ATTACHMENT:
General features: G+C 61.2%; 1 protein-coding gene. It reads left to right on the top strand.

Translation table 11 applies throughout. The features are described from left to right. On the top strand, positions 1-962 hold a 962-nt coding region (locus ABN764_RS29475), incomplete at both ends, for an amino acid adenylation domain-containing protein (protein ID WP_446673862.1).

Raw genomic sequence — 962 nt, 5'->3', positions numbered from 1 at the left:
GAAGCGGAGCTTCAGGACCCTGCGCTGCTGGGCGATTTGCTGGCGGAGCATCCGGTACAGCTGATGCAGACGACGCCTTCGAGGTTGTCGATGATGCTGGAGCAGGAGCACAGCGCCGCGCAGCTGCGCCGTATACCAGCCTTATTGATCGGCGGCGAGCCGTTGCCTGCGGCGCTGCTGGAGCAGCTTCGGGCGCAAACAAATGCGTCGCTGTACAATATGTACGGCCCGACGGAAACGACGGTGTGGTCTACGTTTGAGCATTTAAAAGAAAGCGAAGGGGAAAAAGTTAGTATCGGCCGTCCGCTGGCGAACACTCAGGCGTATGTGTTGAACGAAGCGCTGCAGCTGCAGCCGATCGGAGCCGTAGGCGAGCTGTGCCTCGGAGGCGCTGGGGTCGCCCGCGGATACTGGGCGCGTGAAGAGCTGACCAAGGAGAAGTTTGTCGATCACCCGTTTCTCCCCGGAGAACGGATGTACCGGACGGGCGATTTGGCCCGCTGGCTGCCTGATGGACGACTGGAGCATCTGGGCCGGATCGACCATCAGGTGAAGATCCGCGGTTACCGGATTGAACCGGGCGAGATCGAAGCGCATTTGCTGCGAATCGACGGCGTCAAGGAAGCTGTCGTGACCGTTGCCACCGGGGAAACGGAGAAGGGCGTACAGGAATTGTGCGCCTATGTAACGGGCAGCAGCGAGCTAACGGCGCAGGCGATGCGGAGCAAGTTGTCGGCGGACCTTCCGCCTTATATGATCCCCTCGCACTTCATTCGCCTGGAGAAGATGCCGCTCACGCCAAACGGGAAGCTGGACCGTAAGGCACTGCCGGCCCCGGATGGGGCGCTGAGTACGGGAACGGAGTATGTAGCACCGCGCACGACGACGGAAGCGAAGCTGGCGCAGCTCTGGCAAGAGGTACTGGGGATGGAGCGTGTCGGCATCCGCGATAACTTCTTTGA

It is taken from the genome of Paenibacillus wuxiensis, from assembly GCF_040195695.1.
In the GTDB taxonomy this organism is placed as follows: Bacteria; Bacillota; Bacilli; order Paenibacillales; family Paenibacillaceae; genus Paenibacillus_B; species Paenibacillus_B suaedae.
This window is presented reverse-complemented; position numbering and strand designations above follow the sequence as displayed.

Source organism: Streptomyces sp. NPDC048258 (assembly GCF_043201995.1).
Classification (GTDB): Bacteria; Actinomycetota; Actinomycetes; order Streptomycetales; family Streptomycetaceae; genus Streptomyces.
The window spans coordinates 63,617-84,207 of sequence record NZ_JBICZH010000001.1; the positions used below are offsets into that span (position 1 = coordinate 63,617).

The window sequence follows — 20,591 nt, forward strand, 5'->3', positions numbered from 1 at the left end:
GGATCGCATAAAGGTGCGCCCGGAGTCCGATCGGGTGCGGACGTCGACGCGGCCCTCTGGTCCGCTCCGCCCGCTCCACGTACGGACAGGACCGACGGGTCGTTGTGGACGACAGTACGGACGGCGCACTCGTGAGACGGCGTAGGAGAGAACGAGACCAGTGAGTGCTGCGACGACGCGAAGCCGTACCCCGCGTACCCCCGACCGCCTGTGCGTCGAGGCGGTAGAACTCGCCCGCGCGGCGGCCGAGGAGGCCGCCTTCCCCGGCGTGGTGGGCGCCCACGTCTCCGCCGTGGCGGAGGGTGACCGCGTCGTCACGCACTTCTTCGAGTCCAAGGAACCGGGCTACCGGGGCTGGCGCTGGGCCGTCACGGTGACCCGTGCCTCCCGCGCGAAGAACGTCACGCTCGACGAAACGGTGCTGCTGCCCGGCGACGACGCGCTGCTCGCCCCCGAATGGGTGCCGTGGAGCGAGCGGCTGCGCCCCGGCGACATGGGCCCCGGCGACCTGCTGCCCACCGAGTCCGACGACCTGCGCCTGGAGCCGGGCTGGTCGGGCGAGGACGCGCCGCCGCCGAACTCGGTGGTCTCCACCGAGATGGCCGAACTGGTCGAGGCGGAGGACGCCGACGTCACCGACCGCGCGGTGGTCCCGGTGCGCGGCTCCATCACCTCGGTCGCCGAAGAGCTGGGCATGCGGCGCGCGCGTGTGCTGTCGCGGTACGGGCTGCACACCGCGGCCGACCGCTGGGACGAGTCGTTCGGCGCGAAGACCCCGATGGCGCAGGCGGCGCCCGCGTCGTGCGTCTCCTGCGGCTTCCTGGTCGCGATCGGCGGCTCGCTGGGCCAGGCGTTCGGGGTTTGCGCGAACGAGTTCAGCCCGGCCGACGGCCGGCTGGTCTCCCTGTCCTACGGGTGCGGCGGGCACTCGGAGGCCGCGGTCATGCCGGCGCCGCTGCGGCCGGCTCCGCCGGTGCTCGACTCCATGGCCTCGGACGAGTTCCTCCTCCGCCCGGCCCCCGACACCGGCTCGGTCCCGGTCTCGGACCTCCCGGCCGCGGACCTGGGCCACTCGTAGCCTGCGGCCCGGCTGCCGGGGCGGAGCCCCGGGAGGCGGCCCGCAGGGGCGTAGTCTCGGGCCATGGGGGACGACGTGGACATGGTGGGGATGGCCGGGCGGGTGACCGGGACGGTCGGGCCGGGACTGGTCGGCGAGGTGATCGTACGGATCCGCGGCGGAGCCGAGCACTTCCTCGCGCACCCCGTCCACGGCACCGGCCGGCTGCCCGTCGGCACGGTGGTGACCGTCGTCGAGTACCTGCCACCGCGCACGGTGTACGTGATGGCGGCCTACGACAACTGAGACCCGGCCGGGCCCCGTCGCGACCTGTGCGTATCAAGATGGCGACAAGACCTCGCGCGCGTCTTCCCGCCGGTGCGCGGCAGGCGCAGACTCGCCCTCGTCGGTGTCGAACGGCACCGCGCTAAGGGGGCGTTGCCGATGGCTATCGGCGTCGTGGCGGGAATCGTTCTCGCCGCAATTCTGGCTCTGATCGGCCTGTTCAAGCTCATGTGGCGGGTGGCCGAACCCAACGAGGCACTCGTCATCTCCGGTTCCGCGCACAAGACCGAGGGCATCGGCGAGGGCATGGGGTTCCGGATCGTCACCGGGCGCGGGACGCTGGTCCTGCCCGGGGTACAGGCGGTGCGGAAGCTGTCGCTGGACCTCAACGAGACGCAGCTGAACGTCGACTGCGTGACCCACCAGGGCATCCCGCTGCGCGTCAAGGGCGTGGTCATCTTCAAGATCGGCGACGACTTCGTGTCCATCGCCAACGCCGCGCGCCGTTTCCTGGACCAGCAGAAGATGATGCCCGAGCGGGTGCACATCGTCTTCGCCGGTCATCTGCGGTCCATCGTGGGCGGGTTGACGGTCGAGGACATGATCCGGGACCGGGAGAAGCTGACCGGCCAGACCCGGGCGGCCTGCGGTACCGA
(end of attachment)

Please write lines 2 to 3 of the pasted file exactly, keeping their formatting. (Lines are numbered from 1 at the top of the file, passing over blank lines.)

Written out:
Translation table 11 applies throughout. The features are described from left to right. On the top strand, positions 1-962 hold a 962-nt coding region (locus ABN764_RS29475), incomplete at both ends, for an amino acid adenylation domain-containing protein (protein ID WP_446673862.1).

Raw genomic sequence — 962 nt, 5'->3', positions numbered from 1 at the left: